"The most methodologically sound research indicates that among women who have a single, legal, first-trimester abortion of an unplanned pregnancy for nontherapeutic reasons, the relative risks of mental health problems are no greater than the risks among women who deliver an unplanned pregnancy."

All the same, even if a higher portion of women did suffer depression after their abortions, you cannot shackle everybody for that. Women should still get the choice. However, the science is conclusive that no greater threat to mental health exists for having an abortion, so the argument is moot.


Abortion provides societal good by helping to mitigate population growth and by not saddling women with children they are not ready for, and there is no downside. All arguments to the contrary depend on either wrong information, outright lies, a lack of knowledge about the nature of pregnancy, beliefs about reality that are contra to the evidence and accepted on nothing more than faith, not spending enough time taking in the philosophy of the situation, or some conglomeration of all of the above. To quote Richard Carrier for the second time in this post:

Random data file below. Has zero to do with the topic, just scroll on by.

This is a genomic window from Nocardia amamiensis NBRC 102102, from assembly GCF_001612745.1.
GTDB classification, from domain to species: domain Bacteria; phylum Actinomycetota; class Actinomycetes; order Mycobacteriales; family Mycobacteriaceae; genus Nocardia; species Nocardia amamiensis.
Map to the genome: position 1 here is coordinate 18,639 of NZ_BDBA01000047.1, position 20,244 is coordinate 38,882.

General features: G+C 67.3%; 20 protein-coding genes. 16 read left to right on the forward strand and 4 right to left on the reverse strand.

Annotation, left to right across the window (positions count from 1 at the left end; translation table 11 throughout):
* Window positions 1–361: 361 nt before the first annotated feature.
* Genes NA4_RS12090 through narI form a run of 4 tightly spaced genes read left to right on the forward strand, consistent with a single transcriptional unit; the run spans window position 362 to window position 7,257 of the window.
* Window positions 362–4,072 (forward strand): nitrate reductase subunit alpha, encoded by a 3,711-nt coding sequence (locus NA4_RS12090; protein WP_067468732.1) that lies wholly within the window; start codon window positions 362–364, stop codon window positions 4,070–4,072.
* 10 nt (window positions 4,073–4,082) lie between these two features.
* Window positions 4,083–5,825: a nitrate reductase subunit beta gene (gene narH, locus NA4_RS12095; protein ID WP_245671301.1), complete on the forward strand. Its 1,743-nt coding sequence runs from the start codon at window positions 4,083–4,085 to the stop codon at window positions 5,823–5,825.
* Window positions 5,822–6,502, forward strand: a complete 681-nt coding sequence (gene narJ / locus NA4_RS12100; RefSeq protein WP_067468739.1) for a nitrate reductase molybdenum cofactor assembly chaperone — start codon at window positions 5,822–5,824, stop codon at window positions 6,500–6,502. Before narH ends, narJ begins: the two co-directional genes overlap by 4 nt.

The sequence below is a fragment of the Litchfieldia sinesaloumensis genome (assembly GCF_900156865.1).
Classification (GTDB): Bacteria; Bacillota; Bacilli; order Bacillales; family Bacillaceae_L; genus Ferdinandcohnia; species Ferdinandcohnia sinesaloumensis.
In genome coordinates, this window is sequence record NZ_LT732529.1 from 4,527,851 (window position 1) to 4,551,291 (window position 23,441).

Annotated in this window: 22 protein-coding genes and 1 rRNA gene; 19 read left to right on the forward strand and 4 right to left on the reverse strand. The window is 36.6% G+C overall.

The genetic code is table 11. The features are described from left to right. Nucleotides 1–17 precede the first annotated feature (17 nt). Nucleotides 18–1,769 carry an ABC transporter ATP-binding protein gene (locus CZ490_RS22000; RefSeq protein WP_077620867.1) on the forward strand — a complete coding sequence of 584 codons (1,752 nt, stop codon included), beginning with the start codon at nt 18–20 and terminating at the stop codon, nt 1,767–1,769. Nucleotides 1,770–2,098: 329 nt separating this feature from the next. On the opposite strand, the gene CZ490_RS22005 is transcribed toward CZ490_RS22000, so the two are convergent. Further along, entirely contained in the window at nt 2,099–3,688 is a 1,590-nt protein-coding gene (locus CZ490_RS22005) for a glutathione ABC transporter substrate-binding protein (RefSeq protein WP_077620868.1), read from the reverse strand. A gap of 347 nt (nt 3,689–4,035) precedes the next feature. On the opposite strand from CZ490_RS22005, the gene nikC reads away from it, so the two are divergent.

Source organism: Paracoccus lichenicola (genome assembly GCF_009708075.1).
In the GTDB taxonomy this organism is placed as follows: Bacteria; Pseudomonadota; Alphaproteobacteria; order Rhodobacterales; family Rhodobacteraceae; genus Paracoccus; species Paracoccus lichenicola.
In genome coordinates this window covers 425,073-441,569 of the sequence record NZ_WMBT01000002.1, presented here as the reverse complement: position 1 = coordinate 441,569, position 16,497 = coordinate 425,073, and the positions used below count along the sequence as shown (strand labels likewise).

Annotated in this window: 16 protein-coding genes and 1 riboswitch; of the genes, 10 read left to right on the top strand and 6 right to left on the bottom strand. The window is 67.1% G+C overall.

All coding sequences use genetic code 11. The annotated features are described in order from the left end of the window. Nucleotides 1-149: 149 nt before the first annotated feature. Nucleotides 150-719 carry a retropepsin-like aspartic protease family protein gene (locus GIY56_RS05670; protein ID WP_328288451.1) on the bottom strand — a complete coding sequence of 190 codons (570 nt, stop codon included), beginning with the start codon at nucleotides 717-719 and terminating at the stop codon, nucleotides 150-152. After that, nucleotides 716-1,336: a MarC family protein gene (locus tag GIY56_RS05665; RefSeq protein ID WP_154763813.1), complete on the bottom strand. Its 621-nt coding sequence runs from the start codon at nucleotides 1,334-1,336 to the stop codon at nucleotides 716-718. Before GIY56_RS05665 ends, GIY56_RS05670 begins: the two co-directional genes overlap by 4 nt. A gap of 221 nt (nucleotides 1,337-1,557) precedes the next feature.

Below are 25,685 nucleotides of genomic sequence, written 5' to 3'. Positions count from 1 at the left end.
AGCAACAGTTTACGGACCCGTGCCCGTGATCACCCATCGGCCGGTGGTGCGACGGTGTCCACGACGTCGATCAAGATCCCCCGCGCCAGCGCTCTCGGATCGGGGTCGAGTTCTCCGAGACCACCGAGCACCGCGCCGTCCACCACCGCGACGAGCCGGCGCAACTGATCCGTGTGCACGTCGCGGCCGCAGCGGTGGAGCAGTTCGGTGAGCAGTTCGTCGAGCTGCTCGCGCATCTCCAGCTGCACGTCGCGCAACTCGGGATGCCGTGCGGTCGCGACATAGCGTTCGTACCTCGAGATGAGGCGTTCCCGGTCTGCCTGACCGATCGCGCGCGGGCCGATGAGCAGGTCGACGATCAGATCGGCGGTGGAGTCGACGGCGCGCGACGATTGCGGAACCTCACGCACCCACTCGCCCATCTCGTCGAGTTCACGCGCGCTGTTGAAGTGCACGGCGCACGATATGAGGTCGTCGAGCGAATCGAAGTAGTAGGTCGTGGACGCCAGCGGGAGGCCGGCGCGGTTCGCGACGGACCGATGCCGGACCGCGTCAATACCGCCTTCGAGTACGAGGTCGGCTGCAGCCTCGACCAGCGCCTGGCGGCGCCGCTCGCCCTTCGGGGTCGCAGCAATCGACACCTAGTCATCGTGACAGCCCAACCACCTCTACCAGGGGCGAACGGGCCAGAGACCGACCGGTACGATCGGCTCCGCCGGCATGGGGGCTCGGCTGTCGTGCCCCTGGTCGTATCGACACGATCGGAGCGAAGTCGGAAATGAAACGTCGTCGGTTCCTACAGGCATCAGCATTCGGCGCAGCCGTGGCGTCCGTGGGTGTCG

"An act that causes no involuntary harm and produces some benefits for individuals and society in general should never be outlawed. This is based on the principle that laws should only exist to preserve and protect the liberty of individuals and, when no liberty is at stake either way, to increase the general welfare of all citizens."

There is no logical or empirical grounds upon which to illegalize abortions.


Justin CF said...

I'm sorry, but that graph is hilariously screwed up. It only tracks the deaths caused by ILLEGAL abortions. If we legalized rape, and then I made you a fancy graph showing that injuries resulting from illegal rape had gone down drastically since the legalization of rape, you would be thoroughly unimpressed by my statistics.

Now, this isn't necessarily what's going on in this case, but I still can't stand to see a graph that isn't telling the whole story.